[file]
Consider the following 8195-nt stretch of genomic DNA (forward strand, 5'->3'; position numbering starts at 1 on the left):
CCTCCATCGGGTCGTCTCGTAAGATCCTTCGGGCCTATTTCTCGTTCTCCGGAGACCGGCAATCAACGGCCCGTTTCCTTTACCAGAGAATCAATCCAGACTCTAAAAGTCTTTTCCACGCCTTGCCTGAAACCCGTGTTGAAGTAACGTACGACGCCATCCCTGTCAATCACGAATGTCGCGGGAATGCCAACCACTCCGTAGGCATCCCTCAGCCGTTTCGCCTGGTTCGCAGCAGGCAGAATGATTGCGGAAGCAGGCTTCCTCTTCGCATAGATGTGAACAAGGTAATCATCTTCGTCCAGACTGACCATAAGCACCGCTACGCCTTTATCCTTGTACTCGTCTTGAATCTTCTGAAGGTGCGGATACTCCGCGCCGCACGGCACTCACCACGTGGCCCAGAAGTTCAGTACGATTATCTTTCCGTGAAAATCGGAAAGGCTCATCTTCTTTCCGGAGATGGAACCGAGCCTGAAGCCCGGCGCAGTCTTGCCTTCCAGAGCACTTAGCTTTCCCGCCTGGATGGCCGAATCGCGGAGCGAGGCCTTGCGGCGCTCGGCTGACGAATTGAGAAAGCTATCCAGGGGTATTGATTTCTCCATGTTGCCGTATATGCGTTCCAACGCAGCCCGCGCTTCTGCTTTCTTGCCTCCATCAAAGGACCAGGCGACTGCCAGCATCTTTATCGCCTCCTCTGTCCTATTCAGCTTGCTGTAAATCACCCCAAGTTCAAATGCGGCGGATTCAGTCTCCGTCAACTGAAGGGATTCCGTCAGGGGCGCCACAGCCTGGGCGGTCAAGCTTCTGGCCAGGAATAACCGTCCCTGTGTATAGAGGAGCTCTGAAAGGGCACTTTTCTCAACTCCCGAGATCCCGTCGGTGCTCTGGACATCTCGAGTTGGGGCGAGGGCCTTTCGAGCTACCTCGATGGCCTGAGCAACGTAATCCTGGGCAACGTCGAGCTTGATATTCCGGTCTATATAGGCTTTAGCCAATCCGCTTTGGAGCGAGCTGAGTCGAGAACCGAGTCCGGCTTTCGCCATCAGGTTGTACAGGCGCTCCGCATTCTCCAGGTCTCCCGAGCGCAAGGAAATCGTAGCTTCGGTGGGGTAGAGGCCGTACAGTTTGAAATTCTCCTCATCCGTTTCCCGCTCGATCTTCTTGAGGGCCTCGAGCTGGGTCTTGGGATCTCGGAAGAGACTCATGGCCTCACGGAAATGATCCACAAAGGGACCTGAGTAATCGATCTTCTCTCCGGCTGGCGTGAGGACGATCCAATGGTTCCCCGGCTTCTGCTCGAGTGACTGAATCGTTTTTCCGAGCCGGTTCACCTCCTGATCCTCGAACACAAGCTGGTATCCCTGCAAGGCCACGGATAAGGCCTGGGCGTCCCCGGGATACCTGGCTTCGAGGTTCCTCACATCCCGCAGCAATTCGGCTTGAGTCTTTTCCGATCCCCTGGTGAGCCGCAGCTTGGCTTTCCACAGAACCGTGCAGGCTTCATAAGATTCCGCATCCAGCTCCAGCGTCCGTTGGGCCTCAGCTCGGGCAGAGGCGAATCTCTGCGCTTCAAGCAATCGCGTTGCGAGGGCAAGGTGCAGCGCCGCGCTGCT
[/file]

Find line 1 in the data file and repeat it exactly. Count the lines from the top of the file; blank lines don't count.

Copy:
Consider the following 8195-nt stretch of genomic DNA (forward strand, 5'->3'; position numbering starts at 1 on the left):